Hopefully by now he has read the increasingly widespread hostile reactions to his films and will take some of these words to heart. I'm not saying that a filmmaker should always react to public opinion, but when you're obviously making popcorn flicks for a wide audience you might want to take some time to reconnect with the humans paying to see your work. Shyamalan is reportedly working on pre-production for a live-action version of the animated series Avatar: The Last Airbender. Although he has been commissioned to write as well as direct, I'm hoping that adapting from someone else's source material will help keep the gun barrel away from his foot this time. While I rarely hope filmmakers fail, I will say that I am no longer expecting anything impressive from this gifted yet deeply lost auteur. Should his next film be an intelligent, invigorating piece of work I'll be the first to sing its praises. But until that day, I'll just sit back and quietly wish for another Unbreakable.



M. Night Shyamalan's Widely-Released Filmography :

Title..................... Est. Budget..... Domestic Gross

The Sixth Sense.......... $40 million........ $293
,506,292
Unbreakable............. $75 million......... $95,011,339
Signs.......................$72 million......... $227,966,634
The Village................$60 million........ $114,197,520
Lady in the Water......$70million......... $42,285,169
The Happening.........$48 million........ $64,506,874

Monday, October 6, 2008

Superstar: The Karen Carpenter Story


Don't let the title and subject matter fool you. Superstar: The Karen Carpenter Story is one of the finest short films I've ever seen. Whether you loved or hated the syrupy duo's music is beside the point. Todd Haynes, the superbly gifted filmmaker responsible for challenging fare like Safe (1995) and last year's schizophrenic ode to Bob Dylan, I'm Not There, first displayed tremendous promise with this experimental short from 1987.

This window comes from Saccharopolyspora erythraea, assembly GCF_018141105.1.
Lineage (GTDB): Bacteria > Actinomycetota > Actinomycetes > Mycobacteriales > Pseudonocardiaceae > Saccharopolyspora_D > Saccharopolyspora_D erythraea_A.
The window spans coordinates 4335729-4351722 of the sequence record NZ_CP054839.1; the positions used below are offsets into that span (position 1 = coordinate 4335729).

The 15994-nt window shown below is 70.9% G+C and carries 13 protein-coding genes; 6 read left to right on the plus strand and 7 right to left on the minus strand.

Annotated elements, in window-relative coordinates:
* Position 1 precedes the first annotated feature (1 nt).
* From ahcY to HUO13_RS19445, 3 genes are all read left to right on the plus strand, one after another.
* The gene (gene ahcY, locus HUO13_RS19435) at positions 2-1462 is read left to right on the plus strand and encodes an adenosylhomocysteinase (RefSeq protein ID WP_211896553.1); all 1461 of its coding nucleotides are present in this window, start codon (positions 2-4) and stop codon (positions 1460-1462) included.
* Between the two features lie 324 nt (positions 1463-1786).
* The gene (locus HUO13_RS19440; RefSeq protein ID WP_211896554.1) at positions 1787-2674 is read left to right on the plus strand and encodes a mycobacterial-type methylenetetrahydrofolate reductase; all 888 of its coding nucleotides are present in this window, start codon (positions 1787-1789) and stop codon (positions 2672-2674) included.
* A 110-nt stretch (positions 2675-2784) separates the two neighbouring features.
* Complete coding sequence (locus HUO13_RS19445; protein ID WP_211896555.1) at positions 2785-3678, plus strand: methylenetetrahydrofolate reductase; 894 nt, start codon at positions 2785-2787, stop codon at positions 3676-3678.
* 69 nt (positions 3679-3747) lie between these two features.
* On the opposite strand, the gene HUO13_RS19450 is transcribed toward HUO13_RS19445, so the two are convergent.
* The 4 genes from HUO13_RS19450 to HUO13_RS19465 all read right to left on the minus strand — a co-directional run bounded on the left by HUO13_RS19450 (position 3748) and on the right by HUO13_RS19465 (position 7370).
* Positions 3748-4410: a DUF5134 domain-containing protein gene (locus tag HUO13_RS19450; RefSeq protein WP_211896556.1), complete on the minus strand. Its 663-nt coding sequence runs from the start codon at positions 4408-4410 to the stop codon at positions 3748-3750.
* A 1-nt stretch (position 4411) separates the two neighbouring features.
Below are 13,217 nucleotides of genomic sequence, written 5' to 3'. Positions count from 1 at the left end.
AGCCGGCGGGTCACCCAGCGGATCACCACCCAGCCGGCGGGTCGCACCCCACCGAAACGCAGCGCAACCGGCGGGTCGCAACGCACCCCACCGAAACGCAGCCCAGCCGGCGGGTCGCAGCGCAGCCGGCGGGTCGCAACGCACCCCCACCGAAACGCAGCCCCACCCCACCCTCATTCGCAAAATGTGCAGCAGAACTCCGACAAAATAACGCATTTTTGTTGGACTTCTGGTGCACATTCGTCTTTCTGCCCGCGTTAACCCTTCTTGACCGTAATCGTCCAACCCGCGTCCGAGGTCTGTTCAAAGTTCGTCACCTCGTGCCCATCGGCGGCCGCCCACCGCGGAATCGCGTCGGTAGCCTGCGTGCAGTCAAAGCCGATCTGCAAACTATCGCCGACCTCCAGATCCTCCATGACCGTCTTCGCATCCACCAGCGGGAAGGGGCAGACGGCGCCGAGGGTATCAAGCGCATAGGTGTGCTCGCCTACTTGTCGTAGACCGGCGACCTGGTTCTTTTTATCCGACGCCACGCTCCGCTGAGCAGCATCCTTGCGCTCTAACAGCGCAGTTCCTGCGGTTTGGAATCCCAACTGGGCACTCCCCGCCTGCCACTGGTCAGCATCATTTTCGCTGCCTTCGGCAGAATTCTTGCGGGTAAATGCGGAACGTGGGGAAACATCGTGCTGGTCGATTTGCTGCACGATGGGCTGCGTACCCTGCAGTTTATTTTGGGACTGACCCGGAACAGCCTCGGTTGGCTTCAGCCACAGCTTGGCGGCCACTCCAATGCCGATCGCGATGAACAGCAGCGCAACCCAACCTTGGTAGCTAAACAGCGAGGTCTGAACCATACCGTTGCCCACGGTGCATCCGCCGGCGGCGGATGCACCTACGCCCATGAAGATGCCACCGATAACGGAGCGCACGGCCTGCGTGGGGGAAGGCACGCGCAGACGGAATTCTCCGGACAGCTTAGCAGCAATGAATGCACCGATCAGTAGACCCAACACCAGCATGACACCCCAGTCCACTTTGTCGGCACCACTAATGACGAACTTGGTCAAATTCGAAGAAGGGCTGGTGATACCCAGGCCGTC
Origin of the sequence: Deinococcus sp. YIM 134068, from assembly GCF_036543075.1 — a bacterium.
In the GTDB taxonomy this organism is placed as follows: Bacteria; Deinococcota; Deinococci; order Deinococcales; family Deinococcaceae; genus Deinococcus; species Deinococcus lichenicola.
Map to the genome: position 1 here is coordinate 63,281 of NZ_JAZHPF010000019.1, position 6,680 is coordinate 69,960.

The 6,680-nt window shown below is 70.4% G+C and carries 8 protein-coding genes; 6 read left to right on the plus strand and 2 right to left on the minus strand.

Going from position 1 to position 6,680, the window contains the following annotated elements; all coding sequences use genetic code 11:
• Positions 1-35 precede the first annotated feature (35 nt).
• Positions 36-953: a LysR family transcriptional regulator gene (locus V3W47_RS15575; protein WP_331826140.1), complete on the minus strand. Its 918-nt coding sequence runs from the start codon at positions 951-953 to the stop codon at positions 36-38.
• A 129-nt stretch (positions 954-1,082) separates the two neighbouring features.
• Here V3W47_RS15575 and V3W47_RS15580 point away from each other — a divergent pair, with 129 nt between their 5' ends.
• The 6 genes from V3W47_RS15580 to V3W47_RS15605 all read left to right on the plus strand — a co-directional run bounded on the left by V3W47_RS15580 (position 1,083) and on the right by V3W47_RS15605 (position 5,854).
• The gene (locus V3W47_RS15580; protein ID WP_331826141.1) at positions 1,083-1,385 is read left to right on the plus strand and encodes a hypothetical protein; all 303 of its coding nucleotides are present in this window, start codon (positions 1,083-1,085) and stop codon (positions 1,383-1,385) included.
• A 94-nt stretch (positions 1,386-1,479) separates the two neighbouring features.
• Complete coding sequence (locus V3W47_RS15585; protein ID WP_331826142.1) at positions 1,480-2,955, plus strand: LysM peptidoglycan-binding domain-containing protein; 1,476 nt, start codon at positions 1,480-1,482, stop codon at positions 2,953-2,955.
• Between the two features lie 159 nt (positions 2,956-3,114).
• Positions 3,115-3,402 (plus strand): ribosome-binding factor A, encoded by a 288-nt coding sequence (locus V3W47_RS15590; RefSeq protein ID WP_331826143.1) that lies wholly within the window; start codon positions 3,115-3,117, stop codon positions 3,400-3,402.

Superstar begins with an eerie re-staging of Karen's mother finding her daughter dead from an overdose of Ipecac. It then flashes back to the mid-1960s, shortly before the picture-perfect siblings were discovered by the music biz. All of this may seem fairly Movie-of-the-Week, except for one thing: Haynes chose to tell the story of Karen's rise and fall using Barbie dolls. Such a concept may seem cruel on the surface, but as you watch the film it becomes clear that the filmmaker feels for his subject's plight. What could have been a crude mockery instead becomes a uniquely effective look at how societal, media, and even familial pressures can turn even the girl next door into a shell of her former self.

As Karen's condition worsens Haynes uses increasingly emaciated dolls to show how dangerous living up to the Barbie image can be for so many women in these image-obsessed times. While some of the montage clips and on-screen text are hard to see, it is the scenes with the dolls that are the most revelatory. Haynes' attention to detail is evident even in this early work, with the doll clothing and furniture being "of the period." During one party scene, we see a male doll in the background leaning against a wall, towering suggestively over a female doll that he's obviously trying to woo. It's touches like that which make this such a compulsively watchable short.